I don't know when I suddenly became a beef/poultry analyst - until a month ago I never looked at these names, but they are interesting now for various reasons, especially the inflation angle and potential for exports into developing nations as those countries develop wealth and demand better food. Previous comments on both these topics can be found here.
Tyson Foods (TSN) results/guidance today leads us to the troubling question - what happens when you cannot pass on raw input costs to the consumer.... ? What happens to corporate profits? Well you get a Tyson Foods result.
Tyson Lowers 2007 Profit Forecast, Citing 4Q Costs, South Korean Beef Disruption SPRINGDALE, Ark. (AP) -- Tyson Foods Inc., the world's largest meat processor, lowered its profit forecast Wednesday for this fiscal year, citing rising costs and disruption of beef exports to South Korea.
"The fourth quarter is turning out to be more challenging than expected," said Tyson President and Chief Executive Officer Richard L. Bond. "Our beef business has been affected by higher than expected live cattle costs and a decline in beef revenues due to a disruption in South Korean beef trade."
"In chicken, we successfully implemented price increases earlier in the year, but gave up some sales volume as a result," Bond said.
So what are some takeaways? First, while they were able to pass along the increased costs in chicken to consumers, it did affect sales. While 'eating' is inelastic; what you eat is elastic - you can move to cheaper foods (not happily) - but I think this is what is happening for the lower and increasingly, middle class consumer. If you are making $140K a year you don't really care much about this, but if you are making $55K all these added costs of life, to go along with your measly 3% annual wage hikes start to add up (but wait, the government tells us CPI is 2%, nevermind, not a problem - if only the grocery store would listen to the gov't CPI statistics!)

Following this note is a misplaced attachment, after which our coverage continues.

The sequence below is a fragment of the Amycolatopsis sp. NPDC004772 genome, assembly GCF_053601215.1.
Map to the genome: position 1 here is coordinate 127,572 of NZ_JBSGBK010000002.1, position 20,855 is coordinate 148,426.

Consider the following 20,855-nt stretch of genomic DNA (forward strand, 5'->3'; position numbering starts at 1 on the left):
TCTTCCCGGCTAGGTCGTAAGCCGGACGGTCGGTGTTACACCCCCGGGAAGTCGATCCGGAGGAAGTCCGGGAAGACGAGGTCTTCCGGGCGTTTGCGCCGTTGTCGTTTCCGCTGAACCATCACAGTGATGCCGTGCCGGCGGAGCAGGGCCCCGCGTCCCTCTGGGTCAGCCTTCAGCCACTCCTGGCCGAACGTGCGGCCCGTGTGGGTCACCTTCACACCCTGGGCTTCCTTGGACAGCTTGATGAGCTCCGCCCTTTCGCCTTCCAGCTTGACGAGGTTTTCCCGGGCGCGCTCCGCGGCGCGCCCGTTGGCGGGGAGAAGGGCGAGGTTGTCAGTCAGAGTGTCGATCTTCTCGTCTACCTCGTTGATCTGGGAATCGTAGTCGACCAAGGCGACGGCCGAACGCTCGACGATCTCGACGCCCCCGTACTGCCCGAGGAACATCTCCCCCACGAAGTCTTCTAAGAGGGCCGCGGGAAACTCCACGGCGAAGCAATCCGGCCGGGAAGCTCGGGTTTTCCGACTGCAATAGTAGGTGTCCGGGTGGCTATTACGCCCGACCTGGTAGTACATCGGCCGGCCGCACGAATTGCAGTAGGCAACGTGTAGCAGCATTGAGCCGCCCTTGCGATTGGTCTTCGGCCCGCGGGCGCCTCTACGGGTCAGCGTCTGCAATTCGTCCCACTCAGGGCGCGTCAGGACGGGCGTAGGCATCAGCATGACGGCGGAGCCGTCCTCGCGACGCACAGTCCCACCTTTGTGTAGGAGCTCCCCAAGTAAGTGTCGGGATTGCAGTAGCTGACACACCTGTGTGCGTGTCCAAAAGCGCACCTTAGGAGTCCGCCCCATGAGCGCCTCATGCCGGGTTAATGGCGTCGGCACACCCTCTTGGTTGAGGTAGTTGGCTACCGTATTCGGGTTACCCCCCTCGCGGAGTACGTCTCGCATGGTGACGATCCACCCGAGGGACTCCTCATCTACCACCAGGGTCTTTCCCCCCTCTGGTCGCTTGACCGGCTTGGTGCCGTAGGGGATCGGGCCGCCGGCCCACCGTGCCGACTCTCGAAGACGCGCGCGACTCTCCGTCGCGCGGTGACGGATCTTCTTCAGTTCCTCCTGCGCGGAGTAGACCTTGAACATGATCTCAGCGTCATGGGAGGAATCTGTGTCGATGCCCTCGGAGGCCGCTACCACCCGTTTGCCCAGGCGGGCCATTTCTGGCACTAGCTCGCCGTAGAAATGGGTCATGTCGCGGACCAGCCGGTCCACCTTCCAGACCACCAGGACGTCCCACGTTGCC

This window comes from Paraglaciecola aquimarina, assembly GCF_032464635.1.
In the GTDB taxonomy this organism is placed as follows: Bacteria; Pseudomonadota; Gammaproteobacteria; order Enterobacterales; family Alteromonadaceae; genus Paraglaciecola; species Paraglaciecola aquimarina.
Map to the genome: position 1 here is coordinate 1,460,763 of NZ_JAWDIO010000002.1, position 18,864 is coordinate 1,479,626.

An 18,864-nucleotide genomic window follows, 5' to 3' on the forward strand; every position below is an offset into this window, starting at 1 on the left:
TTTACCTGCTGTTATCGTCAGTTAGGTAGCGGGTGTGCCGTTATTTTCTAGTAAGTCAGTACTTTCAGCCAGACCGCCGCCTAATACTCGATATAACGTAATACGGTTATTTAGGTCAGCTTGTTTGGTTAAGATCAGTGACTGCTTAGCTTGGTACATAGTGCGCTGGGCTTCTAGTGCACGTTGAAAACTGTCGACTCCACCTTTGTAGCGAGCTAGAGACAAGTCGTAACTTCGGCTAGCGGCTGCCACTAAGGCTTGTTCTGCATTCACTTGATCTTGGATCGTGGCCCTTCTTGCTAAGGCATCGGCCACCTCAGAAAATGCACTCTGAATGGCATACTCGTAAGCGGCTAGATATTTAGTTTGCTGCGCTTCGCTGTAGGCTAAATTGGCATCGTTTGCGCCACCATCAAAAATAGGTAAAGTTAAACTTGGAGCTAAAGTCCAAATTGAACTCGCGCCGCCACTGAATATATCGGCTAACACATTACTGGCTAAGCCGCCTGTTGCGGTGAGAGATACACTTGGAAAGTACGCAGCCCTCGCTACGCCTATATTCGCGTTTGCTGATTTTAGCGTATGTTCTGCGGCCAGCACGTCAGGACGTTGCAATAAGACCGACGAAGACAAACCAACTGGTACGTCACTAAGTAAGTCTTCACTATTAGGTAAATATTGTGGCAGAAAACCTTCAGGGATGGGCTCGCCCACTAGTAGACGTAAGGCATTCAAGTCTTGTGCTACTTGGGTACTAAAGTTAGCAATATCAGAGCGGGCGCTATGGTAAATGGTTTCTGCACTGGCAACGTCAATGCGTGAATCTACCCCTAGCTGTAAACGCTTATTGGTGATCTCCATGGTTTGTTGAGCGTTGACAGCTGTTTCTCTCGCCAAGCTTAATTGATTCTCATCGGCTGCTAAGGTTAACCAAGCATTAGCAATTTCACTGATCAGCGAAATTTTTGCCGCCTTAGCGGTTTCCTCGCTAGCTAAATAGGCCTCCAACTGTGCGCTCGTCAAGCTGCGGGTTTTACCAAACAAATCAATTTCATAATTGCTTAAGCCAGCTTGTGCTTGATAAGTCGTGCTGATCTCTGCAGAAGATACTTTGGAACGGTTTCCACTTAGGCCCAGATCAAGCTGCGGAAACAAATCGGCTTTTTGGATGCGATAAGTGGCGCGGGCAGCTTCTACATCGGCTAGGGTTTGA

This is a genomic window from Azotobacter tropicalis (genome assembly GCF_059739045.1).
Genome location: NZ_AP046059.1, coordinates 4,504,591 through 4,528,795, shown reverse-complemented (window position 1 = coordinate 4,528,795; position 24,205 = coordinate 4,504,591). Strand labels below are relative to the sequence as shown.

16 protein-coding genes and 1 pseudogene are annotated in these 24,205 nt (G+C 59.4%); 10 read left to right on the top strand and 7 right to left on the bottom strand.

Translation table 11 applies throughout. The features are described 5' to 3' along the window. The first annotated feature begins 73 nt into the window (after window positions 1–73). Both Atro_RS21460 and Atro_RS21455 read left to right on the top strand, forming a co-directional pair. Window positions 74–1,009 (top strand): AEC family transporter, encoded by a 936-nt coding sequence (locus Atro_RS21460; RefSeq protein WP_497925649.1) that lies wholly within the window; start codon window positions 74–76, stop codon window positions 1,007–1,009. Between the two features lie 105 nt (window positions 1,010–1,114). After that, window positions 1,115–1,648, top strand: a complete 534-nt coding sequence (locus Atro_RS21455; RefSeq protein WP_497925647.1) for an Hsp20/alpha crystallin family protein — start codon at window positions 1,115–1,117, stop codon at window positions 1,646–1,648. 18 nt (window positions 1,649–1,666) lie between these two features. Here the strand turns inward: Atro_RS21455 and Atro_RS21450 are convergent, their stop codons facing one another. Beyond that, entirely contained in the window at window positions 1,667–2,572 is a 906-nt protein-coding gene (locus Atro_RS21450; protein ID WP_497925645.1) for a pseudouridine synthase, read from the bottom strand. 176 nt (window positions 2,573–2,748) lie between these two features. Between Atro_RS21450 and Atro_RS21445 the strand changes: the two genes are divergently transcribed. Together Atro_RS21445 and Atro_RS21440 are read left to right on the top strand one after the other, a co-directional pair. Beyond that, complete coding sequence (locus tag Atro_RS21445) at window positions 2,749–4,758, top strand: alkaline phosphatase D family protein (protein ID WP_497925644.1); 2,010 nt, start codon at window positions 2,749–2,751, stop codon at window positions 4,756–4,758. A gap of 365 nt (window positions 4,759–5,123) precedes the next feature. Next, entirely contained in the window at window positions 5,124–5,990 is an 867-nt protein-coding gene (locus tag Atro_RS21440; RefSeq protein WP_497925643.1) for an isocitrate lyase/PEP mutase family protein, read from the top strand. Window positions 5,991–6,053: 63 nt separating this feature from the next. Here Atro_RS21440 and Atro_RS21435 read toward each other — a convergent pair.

Second, inputs for feeding these animals, which we've discussed in earlier blog entries, are just skyrocketing... and when you cannot pass this all on to consumers, your profit margins get squeezed. Just like with housing, we have the parallel - the consumer can only take so much increase before they cut back severely due to wages not increasing at the rate of these goods. If one now buys beef 6x a month instead of 8x, or people on the lower end stop almost completely - that all adds up.
This grandiose push to ethanol is a classic case of unintended consequences. We are all paying for it at the grocery checkout aisle.
Why should you care? These are all incremental negatives to the retail class - when the house ATM was open these things could just be explained away - short on cash? cards maxxed out? Pull $10k out of the house to pay for that gas, energy, grocery,tuition, medical bill! No problemo. Now? Problemo.
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